A common belief, which you see all the time, is that wars are the result of "human nature." But there is no evidence for this in genetics, or in anthropology, or in psychology. The only evidence given is that we have always had wars. True, but you could say the same about slavery, or any institution that has lasted a long time. But it's a way of avoiding the fact that war, slavery, and other phenomena are not natural but created by human beings under certain social conditions. If wars were the result of human nature, it would not be necessary for governments to work so strenuously to mobilize their populations for war. People would naturally, spontaneously rush to kill. But that's not the case. Governments have to deceive the population, use enormous amounts of propaganda to persuade people to go to war, entice young people of the working class into the military in the hope of bettering their lives. And if none of that is sufficient, the government must coerce the yo
ng, draft them, threaten them with prison if they don't join.
I can tell you from my personal experience in the Air Force in World War II: my fellow crew members were not lovers of war. They were persuaded that they were doing something good in fighting fascism, that this was a just war. You can see, in the Vietnam War, how, once soldiers saw through the propaganda of the government, many of them turned against the war.
Why do some believe that there is a human instinct for war and that it's inherent human nature to kill?
It is an easy explanation. And it is useful for governments because it turns people away from examining the imperial motives of governments.
You have expressed immense reverence and gratitude for artists during times of war and popular struggle. Would you discuss the role of artists?
Artists have a special role in social movements -- they lend passion, poetry, humor to the principles any movement espouses. With that, they enhance the power of a social movement, which needs every additional strength it can muster to challenge the power of authorities.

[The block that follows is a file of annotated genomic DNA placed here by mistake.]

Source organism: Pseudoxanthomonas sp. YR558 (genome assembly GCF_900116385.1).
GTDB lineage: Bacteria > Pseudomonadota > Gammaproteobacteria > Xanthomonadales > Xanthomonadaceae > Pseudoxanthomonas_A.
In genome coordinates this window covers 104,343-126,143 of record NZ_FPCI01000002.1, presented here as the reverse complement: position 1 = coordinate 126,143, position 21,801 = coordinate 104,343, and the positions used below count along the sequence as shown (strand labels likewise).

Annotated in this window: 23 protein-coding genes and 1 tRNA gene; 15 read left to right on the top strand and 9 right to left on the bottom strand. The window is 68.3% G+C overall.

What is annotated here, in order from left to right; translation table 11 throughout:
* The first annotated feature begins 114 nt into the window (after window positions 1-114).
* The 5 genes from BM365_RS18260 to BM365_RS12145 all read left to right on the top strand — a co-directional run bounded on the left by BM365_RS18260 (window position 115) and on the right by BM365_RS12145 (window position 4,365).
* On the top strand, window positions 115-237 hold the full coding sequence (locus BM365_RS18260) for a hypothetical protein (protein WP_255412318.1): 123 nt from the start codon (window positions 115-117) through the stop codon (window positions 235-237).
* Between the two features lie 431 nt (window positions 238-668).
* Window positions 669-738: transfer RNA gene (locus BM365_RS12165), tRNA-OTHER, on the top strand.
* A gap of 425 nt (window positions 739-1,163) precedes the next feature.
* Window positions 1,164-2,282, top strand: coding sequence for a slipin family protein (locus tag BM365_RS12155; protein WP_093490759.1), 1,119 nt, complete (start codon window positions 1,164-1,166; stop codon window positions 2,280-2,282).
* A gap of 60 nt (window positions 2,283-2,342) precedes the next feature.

The opening passage in Ernest Hemingway's For Whom the Bell Tolls quotes a very moving "Meditation" by John Donne: "No man is an island, entire of itself; every man is a piece of the continent, a part of the main; if a clod be washed away by the sea, Europe is the less, as well as if a promontory were, as well if a manor of thy friend's or of thine own were; any man's death diminishes me, because I am a part of mankind; and therefore never send to know for whom the bell tolls; it tolls for thee." What do you feel it says, not only to activists, but all people who are seemingly safe and far away from misery, famine, atrocity, and injustice?
It reminds people that we all share a common humanity and that if we turn our faces away from people who are in trouble, we are being less than human.
You've written and spoken much about the importance of civil disobedience. A prevalent mood of ordinary citizens is aversion to breaking the law under any circumstances. Many are led to believe, "If it's against the law, you shouldn't be doing it." What moral and pragmatic arguments would you give, both to activists and the public, regarding the legitimacy of civil disobedience in the face of legal injustice?
It's important to know that the law is not made by any divine being, it is not sacred; that the law is made by the people who run the society; and that they make the law to serve their own interests.
Even if there are organs of representative government in the United States, these are not truly representative of the people but serve the interests of the elite, so it is not sufficient to tell people, "Go through the regular channels," because those channels are controlled in such a way as to block radical change. That's why civil disobedience is necessary, in order to fulfill the requirements of democracy, that the interests of the people should be served. Without civil disobedience, we are at the mercy of people in power who make the laws, execute the laws, decide which laws to enforce and which not to enforce.